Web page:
The Yves Klein exhibition currently at the Centre for Fine Arts in Brussels suffered mishaps when a museum visitor stepped over a barrier into a pigment installation and tracked blue footprints around the gallery.
Cleaners at the gallery had a difficult time scrubbing the pure Klein Blue powder off of the parquet flooring
A museum spokeswoman said: ‘He was so obsessed by a video which was playing on the wall, that he did not see where he had put his feet down.’ Daems said: ‘He stepped into a big sandbox of which the grains of sand were coloured blue. The artwork was nevertheless ‘notified’ with a warning sign and is partly enclosed, but he ostensibly did not notice it.’
Klein, the leading member of the French artistic movement of Nouveau realisme is known for his bright blue monochrome artworks. The artwork, entitled Dry Blue Pigment, dates from 1957 and has previously been on display at the Tate Liverpool. Each time it is installed it has to be built up from scratch when the exhibition moves to a different place. According to the museum, it was, therefore ‘no big effort to restore the sand’.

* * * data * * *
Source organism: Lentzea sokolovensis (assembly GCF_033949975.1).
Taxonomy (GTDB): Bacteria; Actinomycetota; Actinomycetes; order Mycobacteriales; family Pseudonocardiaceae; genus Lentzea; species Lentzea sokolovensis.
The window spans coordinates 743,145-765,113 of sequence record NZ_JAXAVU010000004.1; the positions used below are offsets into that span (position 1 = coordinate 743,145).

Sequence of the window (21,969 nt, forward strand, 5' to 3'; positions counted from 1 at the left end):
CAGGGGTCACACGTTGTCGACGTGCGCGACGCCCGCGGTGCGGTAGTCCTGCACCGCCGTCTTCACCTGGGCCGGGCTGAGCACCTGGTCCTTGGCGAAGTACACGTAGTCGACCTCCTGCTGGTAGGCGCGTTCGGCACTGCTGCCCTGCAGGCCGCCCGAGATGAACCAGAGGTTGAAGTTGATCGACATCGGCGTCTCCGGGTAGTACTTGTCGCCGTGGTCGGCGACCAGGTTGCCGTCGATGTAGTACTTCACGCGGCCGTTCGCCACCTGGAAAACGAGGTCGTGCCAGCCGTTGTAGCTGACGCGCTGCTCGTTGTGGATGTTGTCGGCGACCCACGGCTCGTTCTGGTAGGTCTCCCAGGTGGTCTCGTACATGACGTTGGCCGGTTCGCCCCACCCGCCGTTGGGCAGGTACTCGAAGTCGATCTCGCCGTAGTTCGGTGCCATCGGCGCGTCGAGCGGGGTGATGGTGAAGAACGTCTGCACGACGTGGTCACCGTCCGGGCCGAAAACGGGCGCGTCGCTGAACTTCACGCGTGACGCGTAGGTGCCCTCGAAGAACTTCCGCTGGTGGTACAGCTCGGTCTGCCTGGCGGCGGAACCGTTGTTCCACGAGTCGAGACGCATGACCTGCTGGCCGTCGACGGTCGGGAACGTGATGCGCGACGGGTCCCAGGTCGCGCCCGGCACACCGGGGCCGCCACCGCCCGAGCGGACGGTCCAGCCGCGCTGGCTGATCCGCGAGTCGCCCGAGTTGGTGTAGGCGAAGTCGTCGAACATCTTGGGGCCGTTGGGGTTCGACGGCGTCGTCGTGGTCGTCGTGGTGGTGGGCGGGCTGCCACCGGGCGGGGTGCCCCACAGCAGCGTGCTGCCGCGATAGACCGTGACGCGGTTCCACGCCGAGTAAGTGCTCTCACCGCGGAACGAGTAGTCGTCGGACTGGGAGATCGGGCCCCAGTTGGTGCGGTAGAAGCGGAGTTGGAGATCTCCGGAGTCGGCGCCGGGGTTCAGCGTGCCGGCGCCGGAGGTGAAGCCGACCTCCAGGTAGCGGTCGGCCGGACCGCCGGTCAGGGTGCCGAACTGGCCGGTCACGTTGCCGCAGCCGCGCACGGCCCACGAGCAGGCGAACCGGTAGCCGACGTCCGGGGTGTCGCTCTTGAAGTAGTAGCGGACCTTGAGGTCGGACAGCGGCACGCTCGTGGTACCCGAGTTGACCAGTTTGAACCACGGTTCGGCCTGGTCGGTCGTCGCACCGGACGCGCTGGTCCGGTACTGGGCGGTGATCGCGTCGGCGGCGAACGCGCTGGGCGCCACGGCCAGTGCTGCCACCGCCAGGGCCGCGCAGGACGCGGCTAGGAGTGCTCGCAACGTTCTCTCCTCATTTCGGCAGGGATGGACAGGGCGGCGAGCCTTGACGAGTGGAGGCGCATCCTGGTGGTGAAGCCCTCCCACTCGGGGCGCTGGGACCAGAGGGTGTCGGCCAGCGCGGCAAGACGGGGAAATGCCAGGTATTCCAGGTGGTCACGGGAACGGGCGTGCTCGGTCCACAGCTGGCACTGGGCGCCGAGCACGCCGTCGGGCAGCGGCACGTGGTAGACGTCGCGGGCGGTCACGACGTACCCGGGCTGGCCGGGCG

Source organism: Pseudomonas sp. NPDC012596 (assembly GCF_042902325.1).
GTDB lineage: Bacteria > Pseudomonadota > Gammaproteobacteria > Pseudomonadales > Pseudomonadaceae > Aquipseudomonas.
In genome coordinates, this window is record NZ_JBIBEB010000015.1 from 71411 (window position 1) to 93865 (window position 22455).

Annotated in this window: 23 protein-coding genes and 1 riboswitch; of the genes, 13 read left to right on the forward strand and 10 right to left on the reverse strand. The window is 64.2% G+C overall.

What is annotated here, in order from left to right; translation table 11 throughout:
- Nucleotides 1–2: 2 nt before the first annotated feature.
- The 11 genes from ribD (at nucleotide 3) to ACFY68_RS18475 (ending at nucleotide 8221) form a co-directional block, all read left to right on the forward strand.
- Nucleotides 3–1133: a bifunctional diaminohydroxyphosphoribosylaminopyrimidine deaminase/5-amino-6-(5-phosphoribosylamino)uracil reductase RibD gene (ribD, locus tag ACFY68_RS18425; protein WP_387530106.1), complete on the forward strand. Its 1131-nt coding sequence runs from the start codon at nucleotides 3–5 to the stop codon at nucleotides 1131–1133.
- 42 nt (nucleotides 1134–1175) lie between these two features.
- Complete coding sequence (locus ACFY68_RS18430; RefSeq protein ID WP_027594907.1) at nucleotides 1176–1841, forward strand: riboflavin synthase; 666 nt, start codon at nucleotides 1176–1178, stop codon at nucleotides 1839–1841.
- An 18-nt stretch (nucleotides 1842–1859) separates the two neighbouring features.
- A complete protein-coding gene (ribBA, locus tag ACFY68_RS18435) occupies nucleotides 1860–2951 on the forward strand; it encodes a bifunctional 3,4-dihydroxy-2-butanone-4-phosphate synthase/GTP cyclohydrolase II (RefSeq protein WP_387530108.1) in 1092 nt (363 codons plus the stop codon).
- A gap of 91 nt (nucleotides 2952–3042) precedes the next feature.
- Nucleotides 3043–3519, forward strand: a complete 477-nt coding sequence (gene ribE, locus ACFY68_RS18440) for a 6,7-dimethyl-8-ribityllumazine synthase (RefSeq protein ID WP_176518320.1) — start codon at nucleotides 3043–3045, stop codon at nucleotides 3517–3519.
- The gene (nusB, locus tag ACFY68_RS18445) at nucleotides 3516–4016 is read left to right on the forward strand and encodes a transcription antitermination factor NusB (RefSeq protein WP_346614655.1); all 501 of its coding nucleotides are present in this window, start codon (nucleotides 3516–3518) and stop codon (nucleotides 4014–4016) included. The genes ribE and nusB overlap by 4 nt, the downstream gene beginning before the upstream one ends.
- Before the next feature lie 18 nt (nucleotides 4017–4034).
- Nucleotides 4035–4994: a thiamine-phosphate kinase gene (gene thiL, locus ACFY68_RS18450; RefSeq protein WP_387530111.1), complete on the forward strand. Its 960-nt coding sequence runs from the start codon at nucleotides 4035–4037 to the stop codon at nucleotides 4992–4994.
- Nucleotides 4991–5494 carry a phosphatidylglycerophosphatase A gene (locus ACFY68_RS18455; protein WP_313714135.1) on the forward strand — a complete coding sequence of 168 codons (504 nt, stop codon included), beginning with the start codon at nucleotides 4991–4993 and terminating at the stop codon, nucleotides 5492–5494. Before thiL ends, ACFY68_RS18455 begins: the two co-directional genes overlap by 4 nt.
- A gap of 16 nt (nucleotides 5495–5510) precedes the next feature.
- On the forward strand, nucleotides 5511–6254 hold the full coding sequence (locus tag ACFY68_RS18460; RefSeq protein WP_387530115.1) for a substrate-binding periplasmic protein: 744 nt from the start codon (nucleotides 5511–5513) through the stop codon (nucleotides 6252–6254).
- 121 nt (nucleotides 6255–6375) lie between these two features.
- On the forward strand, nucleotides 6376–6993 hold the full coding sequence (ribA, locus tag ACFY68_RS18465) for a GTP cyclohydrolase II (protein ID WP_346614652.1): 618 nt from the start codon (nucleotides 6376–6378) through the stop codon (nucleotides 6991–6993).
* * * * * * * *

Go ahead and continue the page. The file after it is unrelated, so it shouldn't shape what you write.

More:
Klein’s vision was to express absolute immateriality and infinite space through pure colour. The exhibition examines this through works from across Klein’s major series including paintings deploying his signature dazzling pure-pigment International Klein Blue (IKB), a distinctive ultramarine able to invoke a powerfully depthless sense of space on the surface of the work. Also displayed will be his Anthropometry paintings created by the artist choreographing nude models as living paintbrushes to transfer blue pigment onto canvas and his pyrotechnic Fire Paintings, created using a flame thrower. It further presents his sponge sculptures, planetary-reliefs and pure colour monochrome paintings.
Embracing painting, sculpture, performance, theatre, music, film and architecture, Klein pioneered new attitudes that took the European art world by storm before his untimely death at the age of 34 from a heart attack. At the age of 19, the artist symbolically signed the depthless blue sky using his finger, declaring it as his first artwork. This moment underpinned Klein’s interest in the relationship between infinite space and art that foreshadowed his short but startling career as one of the most original artistic thinkers.